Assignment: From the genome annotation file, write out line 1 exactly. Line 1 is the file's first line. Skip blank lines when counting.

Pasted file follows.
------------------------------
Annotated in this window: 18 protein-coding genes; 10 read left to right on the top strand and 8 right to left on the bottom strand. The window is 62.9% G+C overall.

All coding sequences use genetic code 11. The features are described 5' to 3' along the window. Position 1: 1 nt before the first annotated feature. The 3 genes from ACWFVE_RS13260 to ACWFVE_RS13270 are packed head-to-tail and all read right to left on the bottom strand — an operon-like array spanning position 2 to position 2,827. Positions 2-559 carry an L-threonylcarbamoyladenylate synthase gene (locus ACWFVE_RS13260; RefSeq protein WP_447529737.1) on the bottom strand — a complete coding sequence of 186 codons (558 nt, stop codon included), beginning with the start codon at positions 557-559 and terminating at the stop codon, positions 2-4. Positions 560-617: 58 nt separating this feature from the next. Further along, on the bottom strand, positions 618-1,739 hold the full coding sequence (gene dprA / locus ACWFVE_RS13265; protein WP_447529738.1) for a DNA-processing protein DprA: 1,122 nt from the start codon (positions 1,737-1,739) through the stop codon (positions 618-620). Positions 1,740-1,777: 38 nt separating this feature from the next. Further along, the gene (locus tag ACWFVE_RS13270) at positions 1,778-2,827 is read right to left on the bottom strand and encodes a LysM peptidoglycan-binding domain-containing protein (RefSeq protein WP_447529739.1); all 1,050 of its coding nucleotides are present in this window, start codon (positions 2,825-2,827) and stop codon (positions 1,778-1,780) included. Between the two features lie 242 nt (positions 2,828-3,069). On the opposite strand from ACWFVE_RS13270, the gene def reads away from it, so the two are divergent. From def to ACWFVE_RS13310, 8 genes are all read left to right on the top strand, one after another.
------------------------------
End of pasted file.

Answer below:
Annotated in this window: 18 protein-coding genes; 10 read left to right on the top strand and 8 right to left on the bottom strand. The window is 62.9% G+C overall.